Expression analysis of rnf operons in mutants

To determine whether the transposon insertion eliminated downstream expression of genes in the rnf operon, gap analysis was performed where all intergene regions were amplified except the region between rnfB and rnfA using cDNA prepared using mRNA. All of the intergene regions were amplified for the parent and the two mutants (Fig. S1) confirming that all 8 genes form an operon and indicating that the mutants likely have intact transcripts of the interrupted operon. In this operon, the insertions are likely only affecting the one interrupted gene.

We carried out RT-PCR analysis of the terminal gene in the operon, Dde_ 587 (rnfF) as well as the two genes that followed that operon, Dde_ 589 (uspA) and Dde_ 590 (cls) to be certain that downstream expression was not affected by the insertions. Expression of the terminal gene in the operon was impacted in the mutants with a 4 fold decrease in expression in the rnfA mutant and a twofold increase in the rnfD mutant (Table 4). The following two genes were minimally impacted indicating that the insertions present in the mutants likely do not affect downstream expression.

Growth curves of parent strain and mutants.

Figure 1: Growth curves of parent strain and mutants.

Growth curves on (A) lactate-sulfate (B) lactate-sulfite (C) pyruvate-sulfate and (D) formate-sulfate. Curves are for D. alaskensis parent strain (□ ) rnfA (○) and rnfD (△) mutants. Error bars show standard deviation.
Table 4:
Gene expression in D. alaskensis rnfA and rnfD mutants relative to the parental strain using RT-qPCR.
Results were normalized with the 16S rRNA gene.
Mutant type Dde_ 587 Dde_ 589 Dde_ 590
rnfA 0.227 ± 0.255 0.608 ± 0.097 0.589 ± 0.253
rnfD 1.955 ± 0.624 1.155 ± 0.078 0.972 ± 0.420
DOI: 10.7717/peerj.1919/table-4

Growth and sulfate reduction by rnf mutants

The two mutants exhibited similar growth rates to that of the parent strain when lactate was the electron donor with sulfate (Fig. 1A) or sulfite as electron acceptor (Fig. 1B). When pyruvate was the donor, growth yields were reduced for the mutants (Fig. 1C). We previously reported that rnf mutants grew poorly (rnfD) or not at all (rnfA) on H2 (Krumholz et al., 2015) and a recent study has reported that rnf mutants grow poorly or not at all with sulfate as the electron acceptor on malate, fumarate, ethanol, hydrogen, and formate, but growth is not affected in lactate and pyruvate (Price et al., 2014). Here, it is shown that the rnfD mutant has a long lag phase with formate as the donor, but eventually grew to a similar OD to the parent strain (Fig. 1D). The rnfA mutant did not grow on formate or H2 clearly indicating the involvement of Rnf in formate/H2-dependent growth. We also confirmed that the rnfA mutant will not grow on ethanol (Fig. S3).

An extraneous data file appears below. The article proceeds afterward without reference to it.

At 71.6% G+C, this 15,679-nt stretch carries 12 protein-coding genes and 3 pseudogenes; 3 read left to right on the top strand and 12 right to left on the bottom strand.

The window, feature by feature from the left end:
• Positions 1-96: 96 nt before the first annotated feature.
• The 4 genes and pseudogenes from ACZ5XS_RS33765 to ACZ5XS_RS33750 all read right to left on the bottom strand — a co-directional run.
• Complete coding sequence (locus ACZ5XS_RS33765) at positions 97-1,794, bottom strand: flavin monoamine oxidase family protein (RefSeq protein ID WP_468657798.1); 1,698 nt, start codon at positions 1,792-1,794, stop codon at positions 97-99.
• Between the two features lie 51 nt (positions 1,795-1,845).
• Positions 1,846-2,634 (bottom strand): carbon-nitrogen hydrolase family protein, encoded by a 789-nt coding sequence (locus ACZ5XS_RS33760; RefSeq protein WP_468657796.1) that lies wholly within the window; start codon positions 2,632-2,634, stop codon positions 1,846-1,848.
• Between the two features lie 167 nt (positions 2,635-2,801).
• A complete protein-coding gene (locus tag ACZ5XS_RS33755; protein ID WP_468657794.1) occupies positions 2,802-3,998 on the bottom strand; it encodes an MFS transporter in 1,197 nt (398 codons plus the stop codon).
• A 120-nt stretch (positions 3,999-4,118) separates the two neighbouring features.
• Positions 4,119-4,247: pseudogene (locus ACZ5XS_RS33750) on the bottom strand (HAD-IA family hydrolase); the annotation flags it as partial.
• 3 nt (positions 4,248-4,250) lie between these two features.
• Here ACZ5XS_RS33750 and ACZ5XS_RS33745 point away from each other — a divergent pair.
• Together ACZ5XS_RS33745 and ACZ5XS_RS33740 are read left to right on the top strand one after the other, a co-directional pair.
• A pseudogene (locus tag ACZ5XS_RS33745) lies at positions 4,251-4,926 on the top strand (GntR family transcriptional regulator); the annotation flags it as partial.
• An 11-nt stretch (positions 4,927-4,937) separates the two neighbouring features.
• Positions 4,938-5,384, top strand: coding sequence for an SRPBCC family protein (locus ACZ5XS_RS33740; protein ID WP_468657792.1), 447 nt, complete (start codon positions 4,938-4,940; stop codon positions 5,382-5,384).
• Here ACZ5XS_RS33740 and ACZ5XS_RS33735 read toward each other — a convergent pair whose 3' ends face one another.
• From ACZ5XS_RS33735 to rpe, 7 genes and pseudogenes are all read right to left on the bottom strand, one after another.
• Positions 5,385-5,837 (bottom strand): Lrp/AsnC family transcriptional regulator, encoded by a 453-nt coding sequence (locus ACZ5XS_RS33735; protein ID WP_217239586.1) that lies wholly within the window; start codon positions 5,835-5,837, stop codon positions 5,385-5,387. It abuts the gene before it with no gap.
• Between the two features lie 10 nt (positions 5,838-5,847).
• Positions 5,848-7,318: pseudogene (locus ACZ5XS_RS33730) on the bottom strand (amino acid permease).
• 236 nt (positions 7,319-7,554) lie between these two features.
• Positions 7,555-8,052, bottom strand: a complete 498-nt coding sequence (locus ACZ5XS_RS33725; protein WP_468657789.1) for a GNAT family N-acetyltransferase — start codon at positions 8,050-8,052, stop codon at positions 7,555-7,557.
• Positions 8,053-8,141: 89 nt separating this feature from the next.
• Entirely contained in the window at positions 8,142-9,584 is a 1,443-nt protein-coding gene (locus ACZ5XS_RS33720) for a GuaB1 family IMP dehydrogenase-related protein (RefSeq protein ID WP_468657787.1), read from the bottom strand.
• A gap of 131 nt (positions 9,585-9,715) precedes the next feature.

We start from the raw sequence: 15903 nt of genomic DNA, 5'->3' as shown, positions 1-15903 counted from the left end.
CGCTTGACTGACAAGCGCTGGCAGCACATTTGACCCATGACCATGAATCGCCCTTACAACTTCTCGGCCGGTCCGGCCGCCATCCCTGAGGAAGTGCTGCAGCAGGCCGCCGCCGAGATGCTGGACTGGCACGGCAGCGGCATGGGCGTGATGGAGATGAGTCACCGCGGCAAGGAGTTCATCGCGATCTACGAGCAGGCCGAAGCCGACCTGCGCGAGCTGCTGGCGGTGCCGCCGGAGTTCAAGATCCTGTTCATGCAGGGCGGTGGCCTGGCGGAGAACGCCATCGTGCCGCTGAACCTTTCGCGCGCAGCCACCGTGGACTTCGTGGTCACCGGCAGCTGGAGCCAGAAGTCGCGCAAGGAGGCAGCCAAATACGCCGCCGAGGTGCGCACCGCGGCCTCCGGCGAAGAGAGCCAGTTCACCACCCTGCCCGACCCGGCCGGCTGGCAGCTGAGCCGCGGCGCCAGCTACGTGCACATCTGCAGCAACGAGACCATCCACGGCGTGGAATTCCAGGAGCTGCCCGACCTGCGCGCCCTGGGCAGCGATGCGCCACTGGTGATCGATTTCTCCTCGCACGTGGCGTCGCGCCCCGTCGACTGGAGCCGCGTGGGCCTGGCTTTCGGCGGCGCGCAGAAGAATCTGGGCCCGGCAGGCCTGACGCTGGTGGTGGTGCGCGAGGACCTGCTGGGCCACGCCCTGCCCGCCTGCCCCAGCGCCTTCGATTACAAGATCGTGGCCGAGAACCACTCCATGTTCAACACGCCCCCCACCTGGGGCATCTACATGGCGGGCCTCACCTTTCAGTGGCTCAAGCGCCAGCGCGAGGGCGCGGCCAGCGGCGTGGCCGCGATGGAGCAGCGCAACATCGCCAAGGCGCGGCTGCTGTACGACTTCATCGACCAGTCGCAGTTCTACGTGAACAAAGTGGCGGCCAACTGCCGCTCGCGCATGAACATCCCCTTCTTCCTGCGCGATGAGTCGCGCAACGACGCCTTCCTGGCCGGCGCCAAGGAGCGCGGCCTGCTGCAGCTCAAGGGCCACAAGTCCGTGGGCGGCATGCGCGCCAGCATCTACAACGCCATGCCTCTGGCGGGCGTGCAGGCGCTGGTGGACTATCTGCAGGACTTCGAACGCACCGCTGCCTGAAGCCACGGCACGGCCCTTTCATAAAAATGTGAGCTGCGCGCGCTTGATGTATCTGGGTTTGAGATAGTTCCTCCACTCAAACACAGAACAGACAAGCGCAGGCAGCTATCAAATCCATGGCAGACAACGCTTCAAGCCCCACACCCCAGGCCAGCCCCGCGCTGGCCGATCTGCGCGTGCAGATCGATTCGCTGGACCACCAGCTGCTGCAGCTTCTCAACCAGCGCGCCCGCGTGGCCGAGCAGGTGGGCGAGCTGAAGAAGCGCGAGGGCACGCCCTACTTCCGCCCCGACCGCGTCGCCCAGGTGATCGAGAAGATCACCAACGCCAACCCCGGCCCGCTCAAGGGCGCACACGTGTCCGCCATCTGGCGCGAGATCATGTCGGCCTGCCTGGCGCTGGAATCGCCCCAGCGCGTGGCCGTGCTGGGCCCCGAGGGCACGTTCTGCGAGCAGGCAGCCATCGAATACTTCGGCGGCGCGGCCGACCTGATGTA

Sulfide production by washed cells

Washed cells were used to determine if the role for rnf was linked to biosynthesis, as mutants were able to grow better on more complex carbon compounds. Incubations of washed cells of the parent strain and the rnfA mutant produced 0.57 and 0.17 µmol sulfide.hr−1.mg−1 protein, respectively, with lactate as electron donor. Addition of either 5 µM TCS to the washed cells of the parent strain prevented 95% of the sulfide production and addition of 20 µM to washed cells inhibited sulfide production by 100%, suggesting TCS directly disrupts the proton gradient needed for respiration. With H2 as the electron donor, parent strain cells produced 0.30 µmol sulfide.hr−1.mg−1 protein whereas the rnfA mutant did not have any detectable activity. To further test whether the lack of growth on H2 was due to the mutant’s inability to biosynthesize carbon intermediates, we attempted to grow the mutant and the parent strain with H2 as the electron donor with 0.1% Casamino acids added to the media. The mutant would still not grow (Fig. S4), providing further evidence that the role for RNF was not directly linked to biosynthesis.

Growth curves with ionophores

The sodium ion ionophore ETH 2120, tested at 20 µM, did not have a significant influence on the growth of the parent strain or the rnf mutants with lactate as the electron donor whether sulfate or sulfite were present as electron acceptors (Figs. S5 and S6). Interestingly, the protonophore, TCS , at 5 µM differentially inhibited cultures (Fig. 2). TCS partially inhibited the growth of the parent strain and completely inhibited the growth of rnfmutants on lactate-sulfate (Fig. 2A and Fig. S5). Growth on lactate sulfite was then tested and 5 µM TCS was shown to have a smaller but still significant inhibitory effect on growth in the parent strain (Fig. 2B) and again completely inhibited the rnfA mutant (Fig. 2B and Fig. S6). A higher level of TCS was then tested and it was shown that 20 µM TCS almost completely inhibited the growth of the parent strain on lactate-sulfite (Fig. 2B) and again completely inhibited the mutants (Fig. S7).

Effect of TCS on parent strain and mutants.

Figure 2: Effect of TCS on parent strain and mutants.